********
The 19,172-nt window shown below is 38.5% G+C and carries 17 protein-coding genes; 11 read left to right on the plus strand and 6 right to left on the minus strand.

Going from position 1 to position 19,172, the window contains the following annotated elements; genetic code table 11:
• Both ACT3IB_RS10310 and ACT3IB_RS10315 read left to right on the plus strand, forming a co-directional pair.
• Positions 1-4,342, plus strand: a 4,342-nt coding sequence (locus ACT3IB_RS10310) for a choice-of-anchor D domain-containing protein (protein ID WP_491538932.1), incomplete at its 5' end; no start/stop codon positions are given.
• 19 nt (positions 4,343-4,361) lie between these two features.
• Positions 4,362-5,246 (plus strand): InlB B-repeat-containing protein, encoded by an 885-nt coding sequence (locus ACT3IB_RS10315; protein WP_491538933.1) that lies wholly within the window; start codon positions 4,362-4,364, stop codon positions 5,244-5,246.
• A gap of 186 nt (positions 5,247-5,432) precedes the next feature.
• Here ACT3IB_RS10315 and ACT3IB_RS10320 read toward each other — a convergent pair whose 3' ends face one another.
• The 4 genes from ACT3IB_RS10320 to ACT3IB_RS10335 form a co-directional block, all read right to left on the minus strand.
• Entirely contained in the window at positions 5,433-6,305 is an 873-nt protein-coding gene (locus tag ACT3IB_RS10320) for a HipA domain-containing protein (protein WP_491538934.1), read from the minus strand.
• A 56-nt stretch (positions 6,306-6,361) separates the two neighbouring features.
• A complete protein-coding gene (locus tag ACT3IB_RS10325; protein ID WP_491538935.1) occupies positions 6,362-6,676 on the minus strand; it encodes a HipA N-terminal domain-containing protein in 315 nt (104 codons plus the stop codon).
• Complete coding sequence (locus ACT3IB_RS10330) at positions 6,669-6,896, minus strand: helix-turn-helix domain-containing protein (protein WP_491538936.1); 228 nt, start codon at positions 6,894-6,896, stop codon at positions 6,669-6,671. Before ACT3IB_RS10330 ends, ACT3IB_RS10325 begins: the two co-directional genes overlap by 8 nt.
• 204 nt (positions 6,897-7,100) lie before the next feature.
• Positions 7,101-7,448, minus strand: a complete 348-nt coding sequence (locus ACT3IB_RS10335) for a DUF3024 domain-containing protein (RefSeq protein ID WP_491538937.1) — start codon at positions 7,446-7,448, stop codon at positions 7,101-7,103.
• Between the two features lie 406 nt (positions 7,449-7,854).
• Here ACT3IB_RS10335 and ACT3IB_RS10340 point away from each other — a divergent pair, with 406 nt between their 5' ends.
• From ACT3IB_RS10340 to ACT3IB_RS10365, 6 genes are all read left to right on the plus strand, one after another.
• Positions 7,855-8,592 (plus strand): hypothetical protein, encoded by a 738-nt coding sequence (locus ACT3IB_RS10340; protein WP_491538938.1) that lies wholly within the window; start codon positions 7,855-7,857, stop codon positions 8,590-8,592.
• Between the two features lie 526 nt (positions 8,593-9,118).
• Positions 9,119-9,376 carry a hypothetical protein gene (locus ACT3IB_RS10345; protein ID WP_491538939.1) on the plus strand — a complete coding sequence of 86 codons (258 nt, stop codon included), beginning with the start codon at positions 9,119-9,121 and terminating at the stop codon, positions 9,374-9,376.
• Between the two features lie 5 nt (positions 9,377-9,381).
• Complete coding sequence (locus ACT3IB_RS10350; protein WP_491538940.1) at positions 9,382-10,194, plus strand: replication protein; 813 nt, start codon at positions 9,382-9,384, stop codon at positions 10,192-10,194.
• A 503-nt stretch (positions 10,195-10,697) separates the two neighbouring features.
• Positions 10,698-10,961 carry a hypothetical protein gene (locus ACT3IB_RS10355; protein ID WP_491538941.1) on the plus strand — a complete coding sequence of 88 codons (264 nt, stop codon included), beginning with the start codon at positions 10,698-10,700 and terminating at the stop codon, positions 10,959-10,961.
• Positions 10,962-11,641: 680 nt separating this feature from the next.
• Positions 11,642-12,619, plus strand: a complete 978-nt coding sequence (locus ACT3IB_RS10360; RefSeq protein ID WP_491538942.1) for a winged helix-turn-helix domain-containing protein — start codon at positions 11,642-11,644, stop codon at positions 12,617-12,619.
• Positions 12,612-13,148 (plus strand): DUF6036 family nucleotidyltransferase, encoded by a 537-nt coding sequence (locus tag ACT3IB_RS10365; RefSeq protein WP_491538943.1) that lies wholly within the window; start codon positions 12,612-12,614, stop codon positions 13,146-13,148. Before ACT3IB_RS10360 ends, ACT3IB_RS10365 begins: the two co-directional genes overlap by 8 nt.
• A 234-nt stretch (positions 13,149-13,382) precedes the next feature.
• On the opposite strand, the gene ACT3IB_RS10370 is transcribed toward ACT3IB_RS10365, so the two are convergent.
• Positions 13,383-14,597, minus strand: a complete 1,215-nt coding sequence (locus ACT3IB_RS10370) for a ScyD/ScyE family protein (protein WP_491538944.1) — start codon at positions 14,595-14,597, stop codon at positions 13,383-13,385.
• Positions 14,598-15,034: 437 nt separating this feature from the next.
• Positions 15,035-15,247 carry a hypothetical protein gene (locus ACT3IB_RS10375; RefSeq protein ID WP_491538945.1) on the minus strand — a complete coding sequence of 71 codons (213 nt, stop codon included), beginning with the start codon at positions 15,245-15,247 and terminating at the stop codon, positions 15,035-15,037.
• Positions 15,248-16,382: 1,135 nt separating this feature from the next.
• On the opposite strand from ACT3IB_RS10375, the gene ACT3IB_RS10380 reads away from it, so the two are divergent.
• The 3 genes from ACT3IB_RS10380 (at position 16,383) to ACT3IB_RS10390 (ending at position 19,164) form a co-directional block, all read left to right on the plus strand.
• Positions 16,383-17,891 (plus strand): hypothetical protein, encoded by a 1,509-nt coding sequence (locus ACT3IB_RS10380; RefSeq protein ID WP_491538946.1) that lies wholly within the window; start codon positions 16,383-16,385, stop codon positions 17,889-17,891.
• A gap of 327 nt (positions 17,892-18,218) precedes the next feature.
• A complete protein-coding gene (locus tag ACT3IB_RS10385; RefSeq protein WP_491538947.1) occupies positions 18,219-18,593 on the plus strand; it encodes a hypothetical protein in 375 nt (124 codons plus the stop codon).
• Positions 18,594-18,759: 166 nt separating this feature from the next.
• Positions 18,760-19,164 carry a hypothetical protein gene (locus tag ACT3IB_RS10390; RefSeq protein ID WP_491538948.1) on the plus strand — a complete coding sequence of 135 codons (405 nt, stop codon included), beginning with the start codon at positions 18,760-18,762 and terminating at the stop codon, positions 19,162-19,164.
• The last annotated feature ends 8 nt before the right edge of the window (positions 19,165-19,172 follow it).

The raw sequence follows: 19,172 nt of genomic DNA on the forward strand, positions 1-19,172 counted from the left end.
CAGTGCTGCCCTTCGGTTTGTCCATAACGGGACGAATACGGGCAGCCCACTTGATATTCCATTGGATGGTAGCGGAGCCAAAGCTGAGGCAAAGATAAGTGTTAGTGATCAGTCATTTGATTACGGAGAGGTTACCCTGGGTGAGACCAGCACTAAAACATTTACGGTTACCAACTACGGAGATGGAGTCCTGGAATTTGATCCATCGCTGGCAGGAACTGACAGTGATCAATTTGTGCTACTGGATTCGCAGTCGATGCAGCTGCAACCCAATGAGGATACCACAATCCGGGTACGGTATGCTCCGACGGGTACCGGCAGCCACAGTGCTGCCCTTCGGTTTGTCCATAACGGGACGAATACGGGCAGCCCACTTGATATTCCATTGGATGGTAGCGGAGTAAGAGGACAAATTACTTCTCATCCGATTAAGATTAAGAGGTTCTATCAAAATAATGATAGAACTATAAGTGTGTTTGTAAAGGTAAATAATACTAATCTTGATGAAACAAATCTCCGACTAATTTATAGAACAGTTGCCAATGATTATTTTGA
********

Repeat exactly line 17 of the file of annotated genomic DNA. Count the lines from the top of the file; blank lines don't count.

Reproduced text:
• Here ACT3IB_RS10335 and ACT3IB_RS10340 point away from each other — a divergent pair, with 406 nt between their 5' ends.